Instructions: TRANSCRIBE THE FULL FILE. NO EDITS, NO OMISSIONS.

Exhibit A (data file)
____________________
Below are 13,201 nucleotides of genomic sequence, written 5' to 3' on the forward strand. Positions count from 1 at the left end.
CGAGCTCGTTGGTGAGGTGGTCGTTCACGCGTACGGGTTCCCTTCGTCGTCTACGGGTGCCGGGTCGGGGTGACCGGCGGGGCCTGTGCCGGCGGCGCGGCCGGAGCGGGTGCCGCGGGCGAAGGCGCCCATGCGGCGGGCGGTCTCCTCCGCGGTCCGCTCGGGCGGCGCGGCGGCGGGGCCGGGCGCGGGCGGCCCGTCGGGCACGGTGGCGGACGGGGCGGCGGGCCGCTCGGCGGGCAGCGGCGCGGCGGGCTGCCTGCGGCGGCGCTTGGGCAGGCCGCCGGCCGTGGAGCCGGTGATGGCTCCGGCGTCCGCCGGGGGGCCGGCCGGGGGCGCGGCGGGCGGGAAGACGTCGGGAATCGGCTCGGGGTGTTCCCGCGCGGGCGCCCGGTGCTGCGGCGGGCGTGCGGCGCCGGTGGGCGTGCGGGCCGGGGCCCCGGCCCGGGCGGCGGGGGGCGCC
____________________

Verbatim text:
Below are 13,201 nucleotides of genomic sequence, written 5' to 3' on the forward strand. Positions count from 1 at the left end.
CGAGCTCGTTGGTGAGGTGGTCGTTCACGCGTACGGGTTCCCTTCGTCGTCTACGGGTGCCGGGTCGGGGTGACCGGCGGGGCCTGTGCCGGCGGCGCGGCCGGAGCGGGTGCCGCGGGCGAAGGCGCCCATGCGGCGGGCGGTCTCCTCCGCGGTCCGCTCGGGCGGCGCGGCGGCGGGGCCGGGCGCGGGCGGCCCGTCGGGCACGGTGGCGGACGGGGCGGCGGGCCGCTCGGCGGGCAGCGGCGCGGCGGGCTGCCTGCGGCGGCGCTTGGGCAGGCCGCCGGCCGTGGAGCCGGTGATGGCTCCGGCGTCCGCCGGGGGGCCGGCCGGGGGCGCGGCGGGCGGGAAGACGTCGGGAATCGGCTCGGGGTGTTCCCGCGCGGGCGCCCGGTGCTGCGGCGGGCGTGCGGCGCCGGTGGGCGTGCGGGCCGGGGCCCCGGCCCGGGCGGCGGGGGGCGCC